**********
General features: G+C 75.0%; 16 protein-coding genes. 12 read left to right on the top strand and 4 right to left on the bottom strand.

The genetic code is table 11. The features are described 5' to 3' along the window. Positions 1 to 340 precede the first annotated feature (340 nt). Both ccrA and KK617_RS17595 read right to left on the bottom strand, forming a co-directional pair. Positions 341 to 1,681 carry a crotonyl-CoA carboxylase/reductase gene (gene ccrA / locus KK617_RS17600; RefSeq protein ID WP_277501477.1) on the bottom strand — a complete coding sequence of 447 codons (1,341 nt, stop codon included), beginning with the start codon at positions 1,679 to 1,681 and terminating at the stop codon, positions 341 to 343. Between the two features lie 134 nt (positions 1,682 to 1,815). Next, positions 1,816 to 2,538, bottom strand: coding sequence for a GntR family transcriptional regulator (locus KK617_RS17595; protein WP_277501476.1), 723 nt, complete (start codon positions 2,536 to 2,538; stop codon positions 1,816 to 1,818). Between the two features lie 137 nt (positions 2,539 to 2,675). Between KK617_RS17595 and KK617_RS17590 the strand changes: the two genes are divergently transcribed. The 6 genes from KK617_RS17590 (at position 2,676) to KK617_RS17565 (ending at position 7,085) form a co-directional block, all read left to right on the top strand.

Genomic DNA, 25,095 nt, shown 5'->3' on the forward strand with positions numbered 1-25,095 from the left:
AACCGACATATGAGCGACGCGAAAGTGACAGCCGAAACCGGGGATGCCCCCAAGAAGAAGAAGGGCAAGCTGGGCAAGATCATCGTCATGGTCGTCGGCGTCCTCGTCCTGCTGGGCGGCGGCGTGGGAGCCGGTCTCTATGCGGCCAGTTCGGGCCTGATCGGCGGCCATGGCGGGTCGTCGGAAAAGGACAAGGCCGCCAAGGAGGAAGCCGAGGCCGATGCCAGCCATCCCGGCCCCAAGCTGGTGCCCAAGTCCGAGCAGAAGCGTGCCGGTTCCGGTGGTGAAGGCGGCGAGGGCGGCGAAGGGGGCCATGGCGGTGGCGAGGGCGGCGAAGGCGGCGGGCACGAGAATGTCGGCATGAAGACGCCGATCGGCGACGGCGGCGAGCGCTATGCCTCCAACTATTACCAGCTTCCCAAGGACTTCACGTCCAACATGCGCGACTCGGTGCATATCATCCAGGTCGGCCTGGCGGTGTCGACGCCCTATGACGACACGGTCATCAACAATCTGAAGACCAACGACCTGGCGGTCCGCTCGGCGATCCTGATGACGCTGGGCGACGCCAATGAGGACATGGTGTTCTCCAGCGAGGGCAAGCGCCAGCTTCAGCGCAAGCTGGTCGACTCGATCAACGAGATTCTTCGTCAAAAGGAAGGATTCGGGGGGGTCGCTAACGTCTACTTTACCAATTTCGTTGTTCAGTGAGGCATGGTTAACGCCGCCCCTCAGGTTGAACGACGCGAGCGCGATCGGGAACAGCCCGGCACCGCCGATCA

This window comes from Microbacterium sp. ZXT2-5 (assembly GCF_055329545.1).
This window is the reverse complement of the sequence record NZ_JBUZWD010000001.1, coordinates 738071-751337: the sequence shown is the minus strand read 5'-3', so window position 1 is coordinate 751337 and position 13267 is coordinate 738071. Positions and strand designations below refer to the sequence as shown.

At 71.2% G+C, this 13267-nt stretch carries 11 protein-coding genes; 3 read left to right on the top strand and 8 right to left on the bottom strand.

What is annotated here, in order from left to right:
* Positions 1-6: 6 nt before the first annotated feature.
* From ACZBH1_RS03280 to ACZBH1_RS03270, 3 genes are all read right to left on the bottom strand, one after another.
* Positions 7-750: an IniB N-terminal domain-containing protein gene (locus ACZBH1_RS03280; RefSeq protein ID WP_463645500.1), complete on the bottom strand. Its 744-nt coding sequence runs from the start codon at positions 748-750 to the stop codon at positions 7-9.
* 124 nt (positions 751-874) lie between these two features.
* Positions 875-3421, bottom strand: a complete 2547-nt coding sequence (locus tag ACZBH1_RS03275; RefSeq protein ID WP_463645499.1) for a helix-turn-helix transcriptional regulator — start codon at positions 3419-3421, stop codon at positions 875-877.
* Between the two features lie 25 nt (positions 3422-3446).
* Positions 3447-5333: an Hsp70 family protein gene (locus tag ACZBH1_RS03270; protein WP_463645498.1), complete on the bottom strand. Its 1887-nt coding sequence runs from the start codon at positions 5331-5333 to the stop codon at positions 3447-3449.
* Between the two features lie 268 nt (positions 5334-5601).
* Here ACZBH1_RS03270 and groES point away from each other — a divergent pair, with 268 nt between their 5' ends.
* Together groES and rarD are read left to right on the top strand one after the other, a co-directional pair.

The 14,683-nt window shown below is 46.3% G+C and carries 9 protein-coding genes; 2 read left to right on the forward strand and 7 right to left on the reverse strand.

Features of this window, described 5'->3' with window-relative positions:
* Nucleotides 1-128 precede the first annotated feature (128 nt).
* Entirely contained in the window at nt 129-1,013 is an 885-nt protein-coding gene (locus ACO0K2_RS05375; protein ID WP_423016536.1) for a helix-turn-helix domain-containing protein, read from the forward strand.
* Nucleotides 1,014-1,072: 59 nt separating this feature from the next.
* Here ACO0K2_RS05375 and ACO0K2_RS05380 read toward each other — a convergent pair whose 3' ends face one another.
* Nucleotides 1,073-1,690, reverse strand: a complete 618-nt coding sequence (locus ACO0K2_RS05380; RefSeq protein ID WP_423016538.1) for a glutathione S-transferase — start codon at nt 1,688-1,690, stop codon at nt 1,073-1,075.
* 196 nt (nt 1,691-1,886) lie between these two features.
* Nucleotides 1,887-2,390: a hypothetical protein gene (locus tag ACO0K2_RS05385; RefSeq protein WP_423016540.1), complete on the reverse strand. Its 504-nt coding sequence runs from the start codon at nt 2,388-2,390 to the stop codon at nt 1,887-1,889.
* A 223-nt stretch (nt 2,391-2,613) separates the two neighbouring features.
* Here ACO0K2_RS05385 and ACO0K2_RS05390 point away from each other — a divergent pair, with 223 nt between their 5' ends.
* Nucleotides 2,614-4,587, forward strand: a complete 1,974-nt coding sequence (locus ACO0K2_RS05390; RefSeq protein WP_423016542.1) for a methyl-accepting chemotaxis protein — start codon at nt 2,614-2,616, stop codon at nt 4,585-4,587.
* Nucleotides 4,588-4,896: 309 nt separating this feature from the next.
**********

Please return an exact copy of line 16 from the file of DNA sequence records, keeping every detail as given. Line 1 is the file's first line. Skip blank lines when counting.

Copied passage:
* Between the two features lie 268 nt (positions 5334-5601).